30 June 2012
Yesterday more details emerged of the landslide incident on the West Highland line in Scotland that derailed a freight train. The incident came during the exceptional rainfall associated with thunderstorms that passed across northern Britain – a final hurrah for the wettest second quarter of the year on record in the UK. The best source of images is the Daily Mail, which has a set of stills from the video taken from the search and rescue helicopter that attended the scene and recovered the driver. It is clear that this was a serious accident, with the train being pushed off the track and the locomotive then falling down the embankment:
Note the landslide scar on the upper right side of the image, the wagons from the train, some of which are obviously derailed, and the locomotive in the tress on the downslope side. This image gives a better view of the relationship between the locomotive and the landslide:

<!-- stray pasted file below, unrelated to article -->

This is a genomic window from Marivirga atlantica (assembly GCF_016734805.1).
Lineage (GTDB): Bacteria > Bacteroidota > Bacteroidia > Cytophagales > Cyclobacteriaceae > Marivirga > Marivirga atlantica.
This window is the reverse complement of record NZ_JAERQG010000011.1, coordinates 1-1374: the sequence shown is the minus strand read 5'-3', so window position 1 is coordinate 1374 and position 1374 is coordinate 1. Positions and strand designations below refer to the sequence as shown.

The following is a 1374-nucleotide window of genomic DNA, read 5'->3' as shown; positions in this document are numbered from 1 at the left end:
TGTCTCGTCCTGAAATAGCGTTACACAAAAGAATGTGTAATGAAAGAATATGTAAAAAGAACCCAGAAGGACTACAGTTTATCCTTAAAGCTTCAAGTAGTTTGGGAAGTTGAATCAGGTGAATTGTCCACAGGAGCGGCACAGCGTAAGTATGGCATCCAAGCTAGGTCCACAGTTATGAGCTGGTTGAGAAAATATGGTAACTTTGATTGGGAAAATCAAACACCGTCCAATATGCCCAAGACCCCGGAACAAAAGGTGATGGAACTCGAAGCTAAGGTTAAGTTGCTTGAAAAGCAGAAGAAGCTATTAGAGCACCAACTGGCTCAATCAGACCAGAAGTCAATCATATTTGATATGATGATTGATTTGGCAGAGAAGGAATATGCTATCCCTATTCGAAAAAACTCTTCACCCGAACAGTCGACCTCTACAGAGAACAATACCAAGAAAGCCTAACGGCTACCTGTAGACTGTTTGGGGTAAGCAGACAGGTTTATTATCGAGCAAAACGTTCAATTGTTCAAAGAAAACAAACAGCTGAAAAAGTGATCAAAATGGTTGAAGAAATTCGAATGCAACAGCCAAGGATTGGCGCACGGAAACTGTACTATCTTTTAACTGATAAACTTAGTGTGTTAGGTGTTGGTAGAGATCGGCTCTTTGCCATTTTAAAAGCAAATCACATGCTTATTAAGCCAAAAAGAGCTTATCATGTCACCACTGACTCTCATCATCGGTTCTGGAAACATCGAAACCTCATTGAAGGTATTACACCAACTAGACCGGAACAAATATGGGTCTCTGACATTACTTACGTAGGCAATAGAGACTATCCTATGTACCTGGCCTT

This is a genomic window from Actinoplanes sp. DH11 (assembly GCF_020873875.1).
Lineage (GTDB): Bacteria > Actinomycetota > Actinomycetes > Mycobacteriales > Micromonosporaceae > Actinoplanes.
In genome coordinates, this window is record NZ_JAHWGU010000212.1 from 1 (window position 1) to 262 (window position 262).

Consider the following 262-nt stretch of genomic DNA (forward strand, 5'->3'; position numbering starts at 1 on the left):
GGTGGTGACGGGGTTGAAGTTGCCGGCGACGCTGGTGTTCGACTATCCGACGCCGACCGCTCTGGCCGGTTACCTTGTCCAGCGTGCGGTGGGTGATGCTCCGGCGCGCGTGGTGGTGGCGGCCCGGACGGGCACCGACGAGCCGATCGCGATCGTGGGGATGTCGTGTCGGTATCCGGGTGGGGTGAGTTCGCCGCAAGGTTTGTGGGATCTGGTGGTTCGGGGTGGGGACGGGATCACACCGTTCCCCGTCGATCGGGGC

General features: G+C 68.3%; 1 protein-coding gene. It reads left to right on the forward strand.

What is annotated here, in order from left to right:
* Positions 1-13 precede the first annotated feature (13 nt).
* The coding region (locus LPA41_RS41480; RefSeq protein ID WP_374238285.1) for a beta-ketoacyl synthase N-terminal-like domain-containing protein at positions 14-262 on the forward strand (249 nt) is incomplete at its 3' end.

An interesting aspect of both images is that this is a site that appears to have suffered previous landslide activity that has been mitigated by excavating the landslide and replacing with a boulder fill. Based upon the images this may have been a comparatively recent maintenance activity as the stones look very unweathered. Unfortunately the landslide did not occur in this location, which illustrates clearly one of the major challenges that the track operator faces in maintaining this old infrastructure.
The Mail also has some images of other landslides triggered by the rainfall: